Additional Resource

The Church of Jesus Christ of Latter-day Saints in The Gila Valley

In 1879 a company of 28 Latter-day Saints left their camp near present day Show Low in the White Mountains, bound for what would become their new home in the valley of the Gila River.

After crossing the Gila Mountains, the company came in full view of the Gila Valley.  The river, winding its course through the valley, was fringed on both sides with cottonwoods and willows.  Groves of mesquite trees and stretches of open grass carpeted the valley floor.  Mount Graham, heavily forested and capped with snow, made a beautiful landscape.  All in the company felt that in this peaceful valley, there would be room for thousands to make their homes.  Their settlement became known as Smithville.  Today it is called Pima.

Before long, many other pioneers settled on The Gila.   Mormon immigrants joined the populations of the mining and ranching towns in the region, and new settlements sprang up along the Gila and its tributaries, from Virden and Duncan on the east, to Ft. Thomas on the west, spanning a distance of sixty miles.  Ebenezer Bryce, of Bryce Canyon fame, started a community known as Bryce across the river north of Pima.  Similar settlements were being established on the San Pedro River at St. David, Pomerene, and in other places. 

These pioneers cut canals through the desert soil with horse plows, wooden scrapers, and shovels to divert water from the Gila River for the production of crops and food.  In time, more than 40,000 acres of farmland were under irrigation.

For construction materials, pioneers cut lumber at sawmills on Mt. Graham, and using remarkable systems of flumes and cable-tramways, delivered lumber to the valley floor.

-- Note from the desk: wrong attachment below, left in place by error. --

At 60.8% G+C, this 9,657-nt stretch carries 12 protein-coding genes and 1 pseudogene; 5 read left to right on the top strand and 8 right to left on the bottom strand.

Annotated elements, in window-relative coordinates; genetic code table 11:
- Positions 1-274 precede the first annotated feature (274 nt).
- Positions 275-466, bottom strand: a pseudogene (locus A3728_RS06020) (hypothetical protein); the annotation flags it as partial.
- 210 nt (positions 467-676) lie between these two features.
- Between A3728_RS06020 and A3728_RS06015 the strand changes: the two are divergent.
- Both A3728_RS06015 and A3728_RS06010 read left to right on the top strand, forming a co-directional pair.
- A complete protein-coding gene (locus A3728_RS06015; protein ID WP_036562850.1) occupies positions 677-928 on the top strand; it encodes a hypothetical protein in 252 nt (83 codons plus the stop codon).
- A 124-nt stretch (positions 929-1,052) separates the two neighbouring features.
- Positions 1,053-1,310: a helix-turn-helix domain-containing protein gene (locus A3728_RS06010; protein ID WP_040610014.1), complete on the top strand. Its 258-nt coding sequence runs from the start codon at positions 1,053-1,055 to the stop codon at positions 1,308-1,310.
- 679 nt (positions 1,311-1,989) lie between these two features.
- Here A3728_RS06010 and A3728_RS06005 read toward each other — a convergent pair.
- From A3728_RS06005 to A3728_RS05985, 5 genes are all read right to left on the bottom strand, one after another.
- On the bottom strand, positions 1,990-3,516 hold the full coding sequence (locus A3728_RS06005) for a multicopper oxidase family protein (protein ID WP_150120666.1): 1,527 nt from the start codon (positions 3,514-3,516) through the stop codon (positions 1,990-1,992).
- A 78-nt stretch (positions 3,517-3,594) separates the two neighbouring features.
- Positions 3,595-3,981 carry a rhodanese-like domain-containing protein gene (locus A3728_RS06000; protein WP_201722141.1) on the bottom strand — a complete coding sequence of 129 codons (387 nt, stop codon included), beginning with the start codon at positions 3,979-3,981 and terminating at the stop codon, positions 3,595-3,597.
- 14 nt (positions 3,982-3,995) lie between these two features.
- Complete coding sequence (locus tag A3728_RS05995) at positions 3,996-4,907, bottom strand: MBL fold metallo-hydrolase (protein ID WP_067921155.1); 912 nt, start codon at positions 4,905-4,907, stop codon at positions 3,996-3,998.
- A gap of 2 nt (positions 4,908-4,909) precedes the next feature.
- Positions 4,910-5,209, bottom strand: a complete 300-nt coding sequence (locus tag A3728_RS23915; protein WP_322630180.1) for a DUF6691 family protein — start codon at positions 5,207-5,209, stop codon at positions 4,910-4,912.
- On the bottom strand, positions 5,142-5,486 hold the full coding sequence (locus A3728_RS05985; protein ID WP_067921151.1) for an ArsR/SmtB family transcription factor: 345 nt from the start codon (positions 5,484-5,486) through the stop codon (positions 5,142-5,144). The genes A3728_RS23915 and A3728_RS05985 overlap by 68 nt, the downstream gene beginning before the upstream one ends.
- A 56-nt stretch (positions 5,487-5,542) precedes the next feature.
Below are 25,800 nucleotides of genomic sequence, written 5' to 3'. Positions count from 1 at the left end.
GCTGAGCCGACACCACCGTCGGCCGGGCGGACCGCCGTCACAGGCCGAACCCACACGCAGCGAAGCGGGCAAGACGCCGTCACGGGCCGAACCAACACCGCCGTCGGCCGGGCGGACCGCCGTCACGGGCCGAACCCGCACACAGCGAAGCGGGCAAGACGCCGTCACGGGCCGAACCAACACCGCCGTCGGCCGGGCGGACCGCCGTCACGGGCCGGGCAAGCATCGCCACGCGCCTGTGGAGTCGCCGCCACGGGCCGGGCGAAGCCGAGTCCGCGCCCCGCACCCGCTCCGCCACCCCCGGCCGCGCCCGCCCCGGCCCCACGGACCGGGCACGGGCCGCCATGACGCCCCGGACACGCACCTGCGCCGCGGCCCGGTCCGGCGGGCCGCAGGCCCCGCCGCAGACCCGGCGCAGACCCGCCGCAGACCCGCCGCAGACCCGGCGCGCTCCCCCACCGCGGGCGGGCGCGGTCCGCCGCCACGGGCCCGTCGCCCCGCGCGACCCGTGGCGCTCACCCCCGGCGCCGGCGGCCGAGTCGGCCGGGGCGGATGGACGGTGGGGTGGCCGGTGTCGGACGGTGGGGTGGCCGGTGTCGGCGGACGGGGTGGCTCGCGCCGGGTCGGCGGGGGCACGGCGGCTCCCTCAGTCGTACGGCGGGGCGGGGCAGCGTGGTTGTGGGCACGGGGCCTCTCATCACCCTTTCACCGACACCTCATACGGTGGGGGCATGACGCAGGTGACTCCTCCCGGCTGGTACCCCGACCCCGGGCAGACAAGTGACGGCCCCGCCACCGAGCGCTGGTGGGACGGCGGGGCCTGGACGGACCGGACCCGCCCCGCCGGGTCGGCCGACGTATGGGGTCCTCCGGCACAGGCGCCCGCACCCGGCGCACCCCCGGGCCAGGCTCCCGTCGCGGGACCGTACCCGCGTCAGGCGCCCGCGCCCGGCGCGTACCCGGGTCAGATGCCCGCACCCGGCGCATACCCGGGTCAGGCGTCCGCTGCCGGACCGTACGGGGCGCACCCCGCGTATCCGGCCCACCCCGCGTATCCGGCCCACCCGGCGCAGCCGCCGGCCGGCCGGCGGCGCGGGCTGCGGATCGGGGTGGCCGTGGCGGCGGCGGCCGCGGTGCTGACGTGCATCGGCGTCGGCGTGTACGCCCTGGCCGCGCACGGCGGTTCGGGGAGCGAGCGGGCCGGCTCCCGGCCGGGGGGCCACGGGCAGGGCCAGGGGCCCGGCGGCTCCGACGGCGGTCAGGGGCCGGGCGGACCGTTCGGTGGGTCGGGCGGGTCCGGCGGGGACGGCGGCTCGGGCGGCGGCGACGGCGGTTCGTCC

Church leaders encouraged Latter-day Saints to be good neighbors and to beautify their homes with trees and tastefully-planted gardens.

In February 1883, then Church leader John Taylor organized the St. Joseph Stake (similar to a diocese), stretching from Miami, Arizona, to El Paso, Texas.   The St. Joseph Stake Academy was established to provide the pioneer children with opportunities for education, culture and refinement.  This academy continues today as Eastern Arizona College, the oldest institution in the Arizona community college system.    

Perhaps the most notable graduate of the Academy was Spencer Wooley Kimball, who grew to manhood in Thatcher, became a prominent and respected businessman in Safford, and was called as the leader of the newly-formed Mt. Graham Stake in 1938.  Kimball later served in general Church leadership as a member of The Quorum of the Twelve Apostles (the senior governing body of the Church), and finally as President of the Church from 1973 until his death in 1985. 

Temple worship is very important to Latter-day Saints.  Early officials from Church headquarters who visited the area prophesied that one day a temple would be built in the Gila Valley.  During the first 48 years a trip to the temple required traveling to St. George, Utah, by horse and wagon.  This was a month-long round trip of 800 miles over some of the roughest terrain in Arizona, commonly referred to as the “Honeymoon Trail.”   In October 1927, the Mesa Arizona Temple was completed, and travel time to attend the temple was reduced to only a few days.  At that time, most trips were made by automobile over dirt and cement roads.  When a new highway between Safford and Phoenix was completed in 1952, travel time was reduced to a single, long day.

The Gila Valley Temple will now bring temple worship close to home, serving 21,000 Latter-day Saints in the surrounding area of southeast Arizona and southwest New Mexico.  The Gila Valley Arizona Temple is the 132nd temple of the Church worldwide and the third temple in Arizona, with others in Mesa and Snowflake.  Two more temples in Arizona have been announced for construction in Phoenix and Gilbert.

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